To tackle this issue we needed to help people achieve long-lasting, desired behavioural change. We turned to knowledge evolving from the serious gaming industry. The game elements of fantasy, challenge and action-consequences are known to be powerful tools for motivation.
What questions were answered?
Teams from 5 universities, creative partners, service providers and application builders have worked together to answer the question: How can game elements affect user motivation for behavioural change?
What have the teams achieved?
Case-validated generic knowledge that can be applied to PSS applications aimed at changing human behaviour.
Timeframe and communication:
G-MOTIV has started in 2011 and finished in 2015. The project has generated innovative scientific knowledge in the forms of peer-reviewed journal articles, PhD theses and industry-conferences. Throughout the project, we have communicate information and results via this website.
Who was involved?
Scientific partners: Delft University of Technology, University of Amsterdam, Vrije Universiteit, Erasmus University and the Technical University Eindhoven;
Creative partners: Design Academy Eindhoven, Monobanda, IJsfontein, RANJ, Novay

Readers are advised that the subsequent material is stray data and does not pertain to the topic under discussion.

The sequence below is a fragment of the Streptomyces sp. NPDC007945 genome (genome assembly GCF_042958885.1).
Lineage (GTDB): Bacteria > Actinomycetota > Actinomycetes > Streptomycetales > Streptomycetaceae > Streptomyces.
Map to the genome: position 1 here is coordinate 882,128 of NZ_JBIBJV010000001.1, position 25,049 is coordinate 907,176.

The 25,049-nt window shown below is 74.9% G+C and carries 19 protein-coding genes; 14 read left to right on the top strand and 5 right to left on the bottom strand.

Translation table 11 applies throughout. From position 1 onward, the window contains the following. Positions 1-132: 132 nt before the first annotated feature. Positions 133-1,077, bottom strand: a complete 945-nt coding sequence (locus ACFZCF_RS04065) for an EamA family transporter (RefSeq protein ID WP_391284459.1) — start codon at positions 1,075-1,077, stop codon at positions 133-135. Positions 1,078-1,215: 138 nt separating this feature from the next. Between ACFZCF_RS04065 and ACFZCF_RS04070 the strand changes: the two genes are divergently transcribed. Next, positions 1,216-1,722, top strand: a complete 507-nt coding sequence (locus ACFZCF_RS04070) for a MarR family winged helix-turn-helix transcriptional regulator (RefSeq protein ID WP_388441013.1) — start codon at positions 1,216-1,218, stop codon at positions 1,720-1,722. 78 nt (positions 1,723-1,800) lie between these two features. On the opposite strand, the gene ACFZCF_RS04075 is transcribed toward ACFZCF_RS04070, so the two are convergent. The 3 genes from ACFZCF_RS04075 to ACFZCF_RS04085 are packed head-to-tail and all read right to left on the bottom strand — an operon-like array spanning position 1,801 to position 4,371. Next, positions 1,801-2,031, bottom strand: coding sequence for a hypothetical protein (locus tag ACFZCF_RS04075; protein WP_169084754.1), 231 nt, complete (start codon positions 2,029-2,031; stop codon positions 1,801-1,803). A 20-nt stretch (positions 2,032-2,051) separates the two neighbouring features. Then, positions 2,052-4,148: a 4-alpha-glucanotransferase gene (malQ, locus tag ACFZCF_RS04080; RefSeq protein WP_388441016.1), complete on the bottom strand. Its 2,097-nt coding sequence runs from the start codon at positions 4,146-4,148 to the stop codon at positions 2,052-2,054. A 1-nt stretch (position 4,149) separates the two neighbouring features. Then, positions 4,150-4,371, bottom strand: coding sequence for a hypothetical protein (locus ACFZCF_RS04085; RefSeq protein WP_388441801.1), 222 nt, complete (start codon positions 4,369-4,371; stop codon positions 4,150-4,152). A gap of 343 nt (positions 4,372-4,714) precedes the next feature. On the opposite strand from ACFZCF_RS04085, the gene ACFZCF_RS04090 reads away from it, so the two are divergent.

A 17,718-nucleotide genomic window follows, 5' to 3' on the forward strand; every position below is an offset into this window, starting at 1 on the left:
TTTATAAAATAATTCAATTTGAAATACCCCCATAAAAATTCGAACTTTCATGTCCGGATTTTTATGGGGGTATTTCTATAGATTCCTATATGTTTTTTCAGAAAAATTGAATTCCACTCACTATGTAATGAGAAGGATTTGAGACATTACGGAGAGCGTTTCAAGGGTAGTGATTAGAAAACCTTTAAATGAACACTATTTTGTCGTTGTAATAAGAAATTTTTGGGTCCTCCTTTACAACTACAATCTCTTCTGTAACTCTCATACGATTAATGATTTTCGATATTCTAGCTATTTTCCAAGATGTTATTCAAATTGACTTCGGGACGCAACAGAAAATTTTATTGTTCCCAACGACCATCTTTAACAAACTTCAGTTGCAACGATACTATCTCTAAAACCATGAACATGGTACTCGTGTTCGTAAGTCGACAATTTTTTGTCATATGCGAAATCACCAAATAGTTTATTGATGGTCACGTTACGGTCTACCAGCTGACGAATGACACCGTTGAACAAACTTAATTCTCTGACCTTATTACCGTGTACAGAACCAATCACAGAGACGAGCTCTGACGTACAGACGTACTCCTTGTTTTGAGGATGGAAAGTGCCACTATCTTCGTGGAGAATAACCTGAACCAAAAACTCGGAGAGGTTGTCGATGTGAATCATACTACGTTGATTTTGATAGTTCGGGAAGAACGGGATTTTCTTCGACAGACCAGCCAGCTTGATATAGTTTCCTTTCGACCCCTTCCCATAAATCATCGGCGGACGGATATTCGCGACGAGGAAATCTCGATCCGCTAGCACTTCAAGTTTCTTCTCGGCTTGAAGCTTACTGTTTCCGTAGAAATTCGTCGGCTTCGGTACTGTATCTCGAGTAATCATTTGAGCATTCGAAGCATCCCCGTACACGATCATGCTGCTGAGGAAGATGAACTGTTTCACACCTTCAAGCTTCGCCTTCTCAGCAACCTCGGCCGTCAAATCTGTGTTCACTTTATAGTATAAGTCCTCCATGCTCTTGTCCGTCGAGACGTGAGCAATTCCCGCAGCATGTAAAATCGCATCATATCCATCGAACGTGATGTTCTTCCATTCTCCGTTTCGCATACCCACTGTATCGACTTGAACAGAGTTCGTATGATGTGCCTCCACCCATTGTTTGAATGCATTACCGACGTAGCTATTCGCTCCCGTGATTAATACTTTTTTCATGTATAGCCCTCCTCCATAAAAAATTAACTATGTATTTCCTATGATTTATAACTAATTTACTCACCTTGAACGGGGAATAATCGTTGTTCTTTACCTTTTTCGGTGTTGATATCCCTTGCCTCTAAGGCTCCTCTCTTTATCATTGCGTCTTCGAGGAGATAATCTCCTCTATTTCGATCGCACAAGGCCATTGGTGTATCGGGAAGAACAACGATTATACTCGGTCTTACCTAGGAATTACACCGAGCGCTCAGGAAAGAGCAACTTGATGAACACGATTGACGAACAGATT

Service Providers: Berenschot, Humanitas, Parnassia
Application builders: Novay.
Dr. Valentijn Visch, Delft University of Technology
Prof. dr. Paul Hekkert, Delft University of Technology
Wuppermanand badges serve as a conversation starter amongst the operators, thereby facilitating social interaction between them.
To provide the operators with a notion about the interdependencies within the team, a graphic representation is shown on the screen that depicts their own place in the process. Moreover, they can see how they are related with their colleagues. Ideally this representation should show up if the operators clock in, seeing them selves pop up on the screen in a particular part of the production process. This was however technically not (yet) possible to implement.